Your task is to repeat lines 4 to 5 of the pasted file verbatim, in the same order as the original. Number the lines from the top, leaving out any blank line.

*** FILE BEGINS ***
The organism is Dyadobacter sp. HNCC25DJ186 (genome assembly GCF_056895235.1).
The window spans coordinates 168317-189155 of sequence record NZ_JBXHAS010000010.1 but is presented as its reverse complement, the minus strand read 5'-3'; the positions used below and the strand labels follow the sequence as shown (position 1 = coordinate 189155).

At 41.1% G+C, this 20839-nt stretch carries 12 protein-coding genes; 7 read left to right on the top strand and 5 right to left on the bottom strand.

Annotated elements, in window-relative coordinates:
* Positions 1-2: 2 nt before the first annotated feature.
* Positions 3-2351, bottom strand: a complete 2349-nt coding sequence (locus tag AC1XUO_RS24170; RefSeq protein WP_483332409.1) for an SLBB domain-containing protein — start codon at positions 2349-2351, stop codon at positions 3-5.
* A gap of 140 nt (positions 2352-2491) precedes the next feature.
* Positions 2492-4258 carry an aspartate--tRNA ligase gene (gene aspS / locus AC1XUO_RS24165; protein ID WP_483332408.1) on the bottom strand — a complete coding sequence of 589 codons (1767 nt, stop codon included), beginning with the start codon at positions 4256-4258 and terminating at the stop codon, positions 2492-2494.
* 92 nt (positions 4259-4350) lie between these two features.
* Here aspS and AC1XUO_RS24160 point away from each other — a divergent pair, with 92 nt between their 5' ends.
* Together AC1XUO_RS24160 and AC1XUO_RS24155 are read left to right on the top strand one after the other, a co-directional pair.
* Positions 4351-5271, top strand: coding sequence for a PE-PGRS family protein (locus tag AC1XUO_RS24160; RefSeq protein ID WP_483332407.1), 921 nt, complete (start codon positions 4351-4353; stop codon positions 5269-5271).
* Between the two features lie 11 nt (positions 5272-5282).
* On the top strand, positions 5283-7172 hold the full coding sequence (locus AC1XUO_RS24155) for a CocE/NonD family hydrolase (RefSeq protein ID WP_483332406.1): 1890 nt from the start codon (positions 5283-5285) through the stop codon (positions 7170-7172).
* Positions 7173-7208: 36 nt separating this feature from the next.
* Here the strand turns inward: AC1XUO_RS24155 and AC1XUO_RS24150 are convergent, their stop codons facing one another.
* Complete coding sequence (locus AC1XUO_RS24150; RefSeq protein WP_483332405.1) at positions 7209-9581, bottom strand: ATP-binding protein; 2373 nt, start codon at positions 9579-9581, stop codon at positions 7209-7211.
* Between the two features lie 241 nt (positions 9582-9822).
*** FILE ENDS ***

Annotated elements, in window-relative coordinates:
* Positions 1-2: 2 nt before the first annotated feature.